|My view for most of the day: me on navigation and communications, Dan at the helm ... and a series of boats following us.|
So I have to tell you about yesterday, and karma. We're headed to a fixed bridge, late in the afternoon, first in a line of 4-6 boats. The two boats at the end of the line, who apparently had a faster cruising speed than the rest of us, start speeding up to pass everyone. They don't call first on the VHF to arrange the pass, which is considered somewhat rude in the constrained stretches of the ICW. By the nautical rules of the road, the burden is on the overtaking boat. Generally the overtaking boat will ask permission to pass, and say something like, "I'd like to slide past you on your port side" [or starboard, depending on the circumstances]. This will give the boat being passed lots of options. They could ask the passing boat to do whatever they think is reasonable to make the pass safe and comfortable -- slow down to make the pass easier and decrease wakes, or they could alert the passing boat to hazards they might not be aware of, or arrange to pass on the other side for whatever reason (once we were trailing instruments from our starboard side and would make sure people passed us on the other side, for example), and on and on. Anyway, so here come these rude boats, barreling on ahead with radio silence, apparently in a blazing hurry to get to the anchorage first. They got to us at just about the time we were approaching the constriction of the bridge, and there wasn't room for two boats to go through side-by-side. I was really, really, ticked; to avoid collision (!!) we had to throw our boat into reverse and get way over to the shallows outside of the channel.
So I'm on the VHF to them: "Cinderella to the boat overtaking on my stern, it is NOT advisable for two boats to pass through the bridge at once!" They never slowed but steamed on past. I saw in their cockpit as they passed us, he reached for the VHF mic but changed his mind and put it down. She waved. I didn't flip them the bird, though I wanted to, I improvised an angry gesture and shook my head. And of course, they were making for the same anchorage we were, just a couple of miles down the waterway from the unfortunate bridge. We anchored as far away from them as we could.
(For the record, while I steamed, I reviewed what I really should have said: "Cinderella to the boat overtaking on my stern, it is NOT advisable for two boats to pass through the bridge at once! As I am the stand-on vessel, request you THROTTLE BACK and pass me AFTER we have cleared the bridge." I also decided I hated cruising, drank an extra glass of rum, wished that the jerkboat would have exactly the trip that he deserved, got into a long chat with the boat next to us, who was also headed to St Augustine, and decided I didn't hate cruising after all.)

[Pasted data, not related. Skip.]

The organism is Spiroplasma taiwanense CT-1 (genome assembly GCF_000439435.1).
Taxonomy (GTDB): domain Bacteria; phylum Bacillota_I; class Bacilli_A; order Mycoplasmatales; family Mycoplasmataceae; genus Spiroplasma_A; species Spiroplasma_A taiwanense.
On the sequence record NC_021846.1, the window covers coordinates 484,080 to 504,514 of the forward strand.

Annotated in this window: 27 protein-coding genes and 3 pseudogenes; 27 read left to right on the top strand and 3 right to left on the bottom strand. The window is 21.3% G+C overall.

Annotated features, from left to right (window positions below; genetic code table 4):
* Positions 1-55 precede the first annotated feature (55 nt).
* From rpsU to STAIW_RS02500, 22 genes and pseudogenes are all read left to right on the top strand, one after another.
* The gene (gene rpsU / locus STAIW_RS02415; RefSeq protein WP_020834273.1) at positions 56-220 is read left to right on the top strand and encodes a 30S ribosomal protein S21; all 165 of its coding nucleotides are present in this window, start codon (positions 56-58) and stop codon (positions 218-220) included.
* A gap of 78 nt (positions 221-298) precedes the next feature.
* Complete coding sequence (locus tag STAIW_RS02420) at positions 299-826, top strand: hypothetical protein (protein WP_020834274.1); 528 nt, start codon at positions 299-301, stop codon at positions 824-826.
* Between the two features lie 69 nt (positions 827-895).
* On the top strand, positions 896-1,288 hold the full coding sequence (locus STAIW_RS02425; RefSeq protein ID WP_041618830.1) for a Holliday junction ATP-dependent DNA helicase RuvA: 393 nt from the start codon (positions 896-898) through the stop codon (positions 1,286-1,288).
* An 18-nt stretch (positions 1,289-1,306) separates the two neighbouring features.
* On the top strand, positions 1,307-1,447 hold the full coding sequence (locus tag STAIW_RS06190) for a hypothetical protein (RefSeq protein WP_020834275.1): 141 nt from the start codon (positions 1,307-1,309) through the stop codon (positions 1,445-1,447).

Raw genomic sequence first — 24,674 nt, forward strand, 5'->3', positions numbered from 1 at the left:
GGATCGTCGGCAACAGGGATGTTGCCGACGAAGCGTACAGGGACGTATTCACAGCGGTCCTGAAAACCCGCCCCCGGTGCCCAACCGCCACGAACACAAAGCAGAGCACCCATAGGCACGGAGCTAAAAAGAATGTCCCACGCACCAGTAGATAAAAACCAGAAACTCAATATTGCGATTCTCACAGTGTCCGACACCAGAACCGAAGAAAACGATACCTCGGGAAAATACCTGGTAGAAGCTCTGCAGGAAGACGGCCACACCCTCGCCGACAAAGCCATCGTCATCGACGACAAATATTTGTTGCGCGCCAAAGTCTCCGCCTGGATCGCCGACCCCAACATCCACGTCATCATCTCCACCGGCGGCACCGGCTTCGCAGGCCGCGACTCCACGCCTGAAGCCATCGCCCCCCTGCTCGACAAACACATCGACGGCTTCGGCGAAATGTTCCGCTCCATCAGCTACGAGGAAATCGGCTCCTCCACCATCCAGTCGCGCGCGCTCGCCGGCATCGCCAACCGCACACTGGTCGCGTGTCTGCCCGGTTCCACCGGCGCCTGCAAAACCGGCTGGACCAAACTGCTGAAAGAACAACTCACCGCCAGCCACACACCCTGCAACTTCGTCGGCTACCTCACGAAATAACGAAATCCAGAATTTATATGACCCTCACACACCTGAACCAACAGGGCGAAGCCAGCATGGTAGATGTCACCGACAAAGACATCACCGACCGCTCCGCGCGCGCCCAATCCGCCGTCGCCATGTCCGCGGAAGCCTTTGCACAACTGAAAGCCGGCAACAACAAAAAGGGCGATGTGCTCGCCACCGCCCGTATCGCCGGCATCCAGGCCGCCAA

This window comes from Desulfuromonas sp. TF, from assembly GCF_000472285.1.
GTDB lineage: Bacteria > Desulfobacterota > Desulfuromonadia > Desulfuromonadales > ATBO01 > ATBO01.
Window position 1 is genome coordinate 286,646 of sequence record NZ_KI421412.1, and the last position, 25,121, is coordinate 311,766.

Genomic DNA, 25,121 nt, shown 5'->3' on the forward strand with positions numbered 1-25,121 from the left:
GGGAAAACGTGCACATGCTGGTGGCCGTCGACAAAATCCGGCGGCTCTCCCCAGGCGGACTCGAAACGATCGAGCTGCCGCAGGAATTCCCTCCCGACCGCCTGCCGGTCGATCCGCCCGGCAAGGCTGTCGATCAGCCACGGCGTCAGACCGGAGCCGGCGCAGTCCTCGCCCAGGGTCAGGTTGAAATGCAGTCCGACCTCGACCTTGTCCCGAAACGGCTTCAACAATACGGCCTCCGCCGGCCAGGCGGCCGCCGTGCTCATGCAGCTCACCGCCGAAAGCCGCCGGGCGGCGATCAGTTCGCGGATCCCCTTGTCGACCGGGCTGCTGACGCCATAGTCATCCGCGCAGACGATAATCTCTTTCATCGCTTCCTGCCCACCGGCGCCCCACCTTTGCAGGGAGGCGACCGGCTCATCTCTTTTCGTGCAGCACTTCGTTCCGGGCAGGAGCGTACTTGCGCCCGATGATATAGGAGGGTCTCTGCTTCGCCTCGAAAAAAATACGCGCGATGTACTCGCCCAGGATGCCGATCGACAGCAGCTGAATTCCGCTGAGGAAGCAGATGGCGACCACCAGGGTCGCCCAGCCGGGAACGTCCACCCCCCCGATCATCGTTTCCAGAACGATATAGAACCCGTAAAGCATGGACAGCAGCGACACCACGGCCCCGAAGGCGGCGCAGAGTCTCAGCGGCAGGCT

So next morning at low tide, we left the anchorage leading 3 boats, including our new friends from St Aug (who had jokingly asked if we minded if they followed us, so they could see if we ran aground and they'd know where to stay away from). A little later that morning, the jerkboat that passed us yesterday and his friend appeared at the end of the line. Each time we approached an opening bridge, I'd hail the bridge for the whole group: "Mudpuddle Bridge, Mudpuddle Bridge, this is southbound sailing vessel Cinderella. I'm the first of a group of six southbounders traveling together, requesting an opening please."
The "jerk" stayed behind us all until after the second bridge, then again started to speed up. But this time, apparently chastened from the day before, we heard him calling each boat in turn on VHF to arrange the pass before passing. Cool! My mission accomplished! When he got to us at the head of the line, he even asked us to switch to a private VHF channel, where he apologized for crowding us at the bridge the day before. Lesson learned, I think ... but karma apparently thought he needed more reinforcement.
At Bridge #3, the guidebook warned that the bridge operator preferred boats to go together in groups, and although the opening times were on request, he made boats wait between openings so openings we at least 15 minutes apart, to clear road traffic that had stacked up behind the bridge. Jerkboat is now about a mile or two, 10-15 minutes ahead of us, and he calls the bridge to request an opening ... and the bridgetender replies, "Well, I see four more boats just a little way behind you, [us and our companions!] and I'm going to wait until they get here so I only open once and you all go through together." Just this once, at least, karma really did all work out. And I hadn't had to say a word.